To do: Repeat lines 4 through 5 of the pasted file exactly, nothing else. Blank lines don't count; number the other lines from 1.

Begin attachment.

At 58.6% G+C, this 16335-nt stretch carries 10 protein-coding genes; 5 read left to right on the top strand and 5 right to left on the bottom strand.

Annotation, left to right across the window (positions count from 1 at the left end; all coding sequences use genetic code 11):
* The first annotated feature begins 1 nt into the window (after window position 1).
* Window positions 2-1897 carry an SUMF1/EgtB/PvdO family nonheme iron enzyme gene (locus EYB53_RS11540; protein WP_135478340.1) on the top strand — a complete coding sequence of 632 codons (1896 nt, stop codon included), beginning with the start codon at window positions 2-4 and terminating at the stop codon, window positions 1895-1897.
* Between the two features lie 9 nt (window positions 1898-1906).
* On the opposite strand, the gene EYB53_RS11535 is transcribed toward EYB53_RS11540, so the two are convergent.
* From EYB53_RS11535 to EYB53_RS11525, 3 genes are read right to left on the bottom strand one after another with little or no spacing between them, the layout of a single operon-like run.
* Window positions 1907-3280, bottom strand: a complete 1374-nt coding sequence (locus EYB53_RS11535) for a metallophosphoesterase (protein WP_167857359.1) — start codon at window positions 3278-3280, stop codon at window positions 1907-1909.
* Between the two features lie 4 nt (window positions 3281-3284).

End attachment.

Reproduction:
* Window positions 2-1897 carry an SUMF1/EgtB/PvdO family nonheme iron enzyme gene (locus EYB53_RS11540; protein WP_135478340.1) on the top strand — a complete coding sequence of 632 codons (1896 nt, stop codon included), beginning with the start codon at window positions 2-4 and terminating at the stop codon, window positions 1895-1897.
* Between the two features lie 9 nt (window positions 1898-1906).